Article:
My daughter was a year old - crawling but not yet walking and my son was four. When we went outdoors that spring my son went to his dirt pile for some serious digging and my daughter played with plastic toys, stuffed animals, books – whatever we placed nearby.
It was a hot day. I put a large bowl of water near my daughter and her toys. My son wanted water too and filled a bucket. He dumped the water into his dirt pile - transforming it. "Oh"!” he yelled. “It's gooey!” Those weren’t his exact words but he did say something enticing about the mud.
My daughter, usually so absorbed in her toys and not yet exploring further, took notice. Her brother dumped more water into his dirt pile. "Look. We have to stop it!” Those might not have been his exact words either but he did say something about how important his work was, digging in the dirt, diverting the water.
He dumped more water. “Come on Leah!” She happened to be wearing a new dress, a recent birthday gift. As she crawled toward her brother in the mud I had the passing thought - Should I take that outfit off of her? But I didn’t and let her keep going. She crawled toward and then right into the mud.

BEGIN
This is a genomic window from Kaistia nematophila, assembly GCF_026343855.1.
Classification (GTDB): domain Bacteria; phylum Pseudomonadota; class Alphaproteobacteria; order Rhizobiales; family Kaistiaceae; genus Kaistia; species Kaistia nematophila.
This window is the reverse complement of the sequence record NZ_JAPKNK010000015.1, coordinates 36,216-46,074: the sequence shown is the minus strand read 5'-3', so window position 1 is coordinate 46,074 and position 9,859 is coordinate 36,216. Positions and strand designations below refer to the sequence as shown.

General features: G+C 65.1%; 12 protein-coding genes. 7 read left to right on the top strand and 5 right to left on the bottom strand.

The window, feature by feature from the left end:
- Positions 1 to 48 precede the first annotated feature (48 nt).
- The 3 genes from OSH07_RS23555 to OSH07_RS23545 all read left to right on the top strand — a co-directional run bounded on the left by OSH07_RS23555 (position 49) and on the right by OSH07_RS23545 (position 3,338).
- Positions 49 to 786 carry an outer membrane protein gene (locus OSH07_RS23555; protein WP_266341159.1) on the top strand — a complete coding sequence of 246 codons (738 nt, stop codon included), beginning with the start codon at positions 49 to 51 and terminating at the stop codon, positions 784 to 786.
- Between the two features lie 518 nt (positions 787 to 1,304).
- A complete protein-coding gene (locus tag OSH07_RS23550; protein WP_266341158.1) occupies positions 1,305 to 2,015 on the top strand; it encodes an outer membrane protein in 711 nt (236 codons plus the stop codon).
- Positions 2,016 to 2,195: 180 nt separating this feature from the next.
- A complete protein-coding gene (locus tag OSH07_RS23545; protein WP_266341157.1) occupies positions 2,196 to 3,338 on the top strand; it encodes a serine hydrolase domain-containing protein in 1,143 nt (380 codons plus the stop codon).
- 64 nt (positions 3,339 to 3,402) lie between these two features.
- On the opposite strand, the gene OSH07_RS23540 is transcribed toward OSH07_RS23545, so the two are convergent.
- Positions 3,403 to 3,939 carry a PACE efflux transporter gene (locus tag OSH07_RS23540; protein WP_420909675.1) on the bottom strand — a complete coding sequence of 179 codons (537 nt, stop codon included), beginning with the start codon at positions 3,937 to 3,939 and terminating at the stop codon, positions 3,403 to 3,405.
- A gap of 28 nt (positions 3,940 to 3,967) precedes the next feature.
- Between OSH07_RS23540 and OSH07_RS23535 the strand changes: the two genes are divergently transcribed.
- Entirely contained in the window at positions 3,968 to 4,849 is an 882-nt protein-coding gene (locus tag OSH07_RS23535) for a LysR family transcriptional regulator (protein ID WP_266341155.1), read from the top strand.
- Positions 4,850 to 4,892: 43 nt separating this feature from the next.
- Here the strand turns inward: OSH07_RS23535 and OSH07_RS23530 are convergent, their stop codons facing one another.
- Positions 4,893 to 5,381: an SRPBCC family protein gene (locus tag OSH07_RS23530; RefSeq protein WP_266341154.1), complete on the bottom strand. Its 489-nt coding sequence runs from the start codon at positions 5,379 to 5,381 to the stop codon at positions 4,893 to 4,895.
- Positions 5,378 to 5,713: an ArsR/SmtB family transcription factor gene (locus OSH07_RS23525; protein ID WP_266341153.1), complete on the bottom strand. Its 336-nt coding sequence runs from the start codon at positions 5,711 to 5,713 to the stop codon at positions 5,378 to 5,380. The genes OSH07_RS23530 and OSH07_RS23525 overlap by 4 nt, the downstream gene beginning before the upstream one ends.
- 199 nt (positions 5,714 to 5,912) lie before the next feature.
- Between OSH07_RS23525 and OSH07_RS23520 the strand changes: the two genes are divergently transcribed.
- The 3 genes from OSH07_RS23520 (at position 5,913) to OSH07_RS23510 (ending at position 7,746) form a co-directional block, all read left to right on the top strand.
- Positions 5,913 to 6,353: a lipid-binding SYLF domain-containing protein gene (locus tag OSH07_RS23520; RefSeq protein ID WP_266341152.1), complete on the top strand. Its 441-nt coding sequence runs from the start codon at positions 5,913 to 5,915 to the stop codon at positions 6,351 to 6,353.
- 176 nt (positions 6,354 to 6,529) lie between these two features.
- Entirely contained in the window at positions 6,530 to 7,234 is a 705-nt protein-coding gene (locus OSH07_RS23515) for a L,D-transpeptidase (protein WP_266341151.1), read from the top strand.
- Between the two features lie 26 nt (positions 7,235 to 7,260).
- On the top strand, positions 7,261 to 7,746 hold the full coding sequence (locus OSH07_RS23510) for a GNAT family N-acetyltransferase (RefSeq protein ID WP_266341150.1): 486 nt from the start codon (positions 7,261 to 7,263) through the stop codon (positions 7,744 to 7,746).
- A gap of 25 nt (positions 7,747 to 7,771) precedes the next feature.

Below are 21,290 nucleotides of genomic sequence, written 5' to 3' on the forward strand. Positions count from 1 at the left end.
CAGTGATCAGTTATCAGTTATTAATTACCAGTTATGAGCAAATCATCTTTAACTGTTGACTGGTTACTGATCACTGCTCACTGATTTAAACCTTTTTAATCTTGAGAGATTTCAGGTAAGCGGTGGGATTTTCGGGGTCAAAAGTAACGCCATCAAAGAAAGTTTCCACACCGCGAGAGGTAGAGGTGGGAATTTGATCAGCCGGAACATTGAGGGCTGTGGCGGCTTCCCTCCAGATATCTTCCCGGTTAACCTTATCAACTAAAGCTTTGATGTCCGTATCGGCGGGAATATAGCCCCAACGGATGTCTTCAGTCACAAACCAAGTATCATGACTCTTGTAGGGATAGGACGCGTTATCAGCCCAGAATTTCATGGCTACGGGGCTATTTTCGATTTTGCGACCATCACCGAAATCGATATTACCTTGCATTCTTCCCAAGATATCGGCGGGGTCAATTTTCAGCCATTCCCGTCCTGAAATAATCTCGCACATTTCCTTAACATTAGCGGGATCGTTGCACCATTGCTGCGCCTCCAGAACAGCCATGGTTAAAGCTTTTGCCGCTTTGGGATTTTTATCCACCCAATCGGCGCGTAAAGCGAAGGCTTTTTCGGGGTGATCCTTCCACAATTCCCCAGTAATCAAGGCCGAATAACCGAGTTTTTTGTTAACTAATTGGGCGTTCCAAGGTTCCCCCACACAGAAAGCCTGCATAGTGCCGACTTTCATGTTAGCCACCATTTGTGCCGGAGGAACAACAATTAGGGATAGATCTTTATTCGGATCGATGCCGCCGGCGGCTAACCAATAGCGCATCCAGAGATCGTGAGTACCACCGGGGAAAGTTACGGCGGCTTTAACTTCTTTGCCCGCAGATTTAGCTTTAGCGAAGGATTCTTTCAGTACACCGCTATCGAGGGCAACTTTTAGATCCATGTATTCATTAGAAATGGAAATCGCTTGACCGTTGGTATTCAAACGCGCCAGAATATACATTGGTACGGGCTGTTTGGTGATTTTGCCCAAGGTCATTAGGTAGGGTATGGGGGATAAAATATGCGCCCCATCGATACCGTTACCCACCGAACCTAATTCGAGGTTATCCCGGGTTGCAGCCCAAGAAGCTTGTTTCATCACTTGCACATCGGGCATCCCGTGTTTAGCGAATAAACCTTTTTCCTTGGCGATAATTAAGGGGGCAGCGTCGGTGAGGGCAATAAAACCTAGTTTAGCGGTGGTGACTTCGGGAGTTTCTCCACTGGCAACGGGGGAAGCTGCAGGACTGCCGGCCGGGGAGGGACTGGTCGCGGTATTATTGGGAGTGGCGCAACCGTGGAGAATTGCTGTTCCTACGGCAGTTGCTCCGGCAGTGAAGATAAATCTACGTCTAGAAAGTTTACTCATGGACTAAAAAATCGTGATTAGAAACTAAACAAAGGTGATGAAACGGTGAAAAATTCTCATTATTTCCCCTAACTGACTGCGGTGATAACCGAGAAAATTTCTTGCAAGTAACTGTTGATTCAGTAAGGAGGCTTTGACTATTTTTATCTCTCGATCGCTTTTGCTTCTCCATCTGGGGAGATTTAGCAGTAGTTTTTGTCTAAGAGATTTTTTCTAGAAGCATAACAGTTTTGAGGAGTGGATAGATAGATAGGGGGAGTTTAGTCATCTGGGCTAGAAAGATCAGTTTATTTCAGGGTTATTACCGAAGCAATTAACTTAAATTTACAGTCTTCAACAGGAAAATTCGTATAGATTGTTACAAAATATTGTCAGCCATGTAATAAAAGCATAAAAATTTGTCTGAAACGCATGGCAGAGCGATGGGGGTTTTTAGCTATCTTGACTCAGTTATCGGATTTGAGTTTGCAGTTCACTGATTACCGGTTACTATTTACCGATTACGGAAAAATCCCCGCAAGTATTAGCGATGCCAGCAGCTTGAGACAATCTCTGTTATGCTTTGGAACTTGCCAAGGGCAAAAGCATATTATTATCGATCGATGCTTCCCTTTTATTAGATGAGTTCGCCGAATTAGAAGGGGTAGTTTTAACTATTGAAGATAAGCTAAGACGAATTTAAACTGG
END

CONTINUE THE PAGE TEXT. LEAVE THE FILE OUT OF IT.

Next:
They had played together before but my daughter hadn’t yet joined him in his digging or the pretend play that went along with it. “Dig Leah! Dig!” She did her best to keep up. She grabbed the pointy metal shovel we had given her brother so he could make headway in the hard dirt when the plastic shovels kept breaking. But when I tried to give her a plastic shovel instead she resisted. So I watched her carefully as she dug with a sharp metal shovel while wearing a fancy outfit in a mud puddle with her brother.
They enjoyed each other like they never had before in that muddy corner of the back yard.
Mud play: Offer shovels, buckets, plastic animals, figures and water. Ask: what would happen if you dig a deep hole and fill it with water? A shallow hole? Let your child explore and see what they discover. (See Five Essentials to Meaningful Play)
Mud paint: Fill a cup with dirt and water and mix to create mud paint. Use sticks or paintbrushes to paint on paper or the sidewalk.
Construct mud objects: Shape mud pies or sculptures. Children can decorate with pebbles, or other found objects if they like. Ask: what would happen if you add more water? More dirt? Leave it to dry in the sun?
Mud books: Read books about mud! Try: Pigs in the Mud in the Middle of the Rud by: Lynn Plourde; Mud Pies and Other Recipes by: Marjorie Winslow; Stuck in the Mud by: Shana Corey; Harry the Dirty Dog by: Gene Zion
Tell us about your favorite mud moments and memories!
Susan Friedman is Senior Director of Content Strategy and Development at the NAEYC and is responsible for NAEYC Books, Periodicals, Digital Content, and Professional Learning and Engagement programs.